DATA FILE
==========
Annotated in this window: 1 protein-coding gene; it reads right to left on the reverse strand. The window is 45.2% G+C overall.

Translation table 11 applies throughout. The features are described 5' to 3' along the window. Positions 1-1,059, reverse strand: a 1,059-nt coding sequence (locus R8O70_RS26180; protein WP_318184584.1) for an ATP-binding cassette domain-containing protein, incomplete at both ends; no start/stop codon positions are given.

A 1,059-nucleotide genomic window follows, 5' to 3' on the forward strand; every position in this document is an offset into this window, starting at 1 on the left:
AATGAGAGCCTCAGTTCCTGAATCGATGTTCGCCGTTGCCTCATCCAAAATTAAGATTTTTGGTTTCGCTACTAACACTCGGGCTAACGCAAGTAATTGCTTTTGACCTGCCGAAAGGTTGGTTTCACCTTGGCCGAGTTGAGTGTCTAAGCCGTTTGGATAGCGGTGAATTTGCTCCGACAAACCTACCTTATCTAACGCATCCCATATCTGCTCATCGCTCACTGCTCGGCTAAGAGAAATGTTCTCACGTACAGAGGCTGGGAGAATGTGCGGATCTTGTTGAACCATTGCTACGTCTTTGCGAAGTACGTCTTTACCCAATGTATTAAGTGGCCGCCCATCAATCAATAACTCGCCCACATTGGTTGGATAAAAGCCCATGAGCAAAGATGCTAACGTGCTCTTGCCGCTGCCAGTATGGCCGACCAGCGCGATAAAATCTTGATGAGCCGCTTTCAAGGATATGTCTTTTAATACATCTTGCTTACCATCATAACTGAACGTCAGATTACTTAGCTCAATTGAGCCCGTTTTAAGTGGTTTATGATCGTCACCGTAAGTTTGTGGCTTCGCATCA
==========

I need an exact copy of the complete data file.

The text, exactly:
Annotated in this window: 1 protein-coding gene; it reads right to left on the reverse strand. The window is 45.2% G+C overall.

Translation table 11 applies throughout. The features are described 5' to 3' along the window. Positions 1-1,059, reverse strand: a 1,059-nt coding sequence (locus R8O70_RS26180; protein WP_318184584.1) for an ATP-binding cassette domain-containing protein, incomplete at both ends; no start/stop codon positions are given.

A 1,059-nucleotide genomic window follows, 5' to 3' on the forward strand; every position in this document is an offset into this window, starting at 1 on the left:
AATGAGAGCCTCAGTTCCTGAATCGATGTTCGCCGTTGCCTCATCCAAAATTAAGATTTTTGGTTTCGCTACTAACACTCGGGCTAACGCAAGTAATTGCTTTTGACCTGCCGAAAGGTTGGTTTCACCTTGGCCGAGTTGAGTGTCTAAGCCGTTTGGATAGCGGTGAATTTGCTCCGACAAACCTACCTTATCTAACGCATCCCATATCTGCTCATCGCTCACTGCTCGGCTAAGAGAAATGTTCTCACGTACAGAGGCTGGGAGAATGTGCGGATCTTGTTGAACCATTGCTACGTCTTTGCGAAGTACGTCTTTACCCAATGTATTAAGTGGCCGCCCATCAATCAATAACTCGCCCACATTGGTTGGATAAAAGCCCATGAGCAAAGATGCTAACGTGCTCTTGCCGCTGCCAGTATGGCCGACCAGCGCGATAAAATCTTGATGAGCCGCTTTCAAGGATATGTCTTTTAATACATCTTGCTTACCATCATAACTGAACGTCAGATTACTTAGCTCAATTGAGCCCGTTTTAAGTGGTTTATGATCGTCACCGTAAGTTTGTGGCTTCGCATCA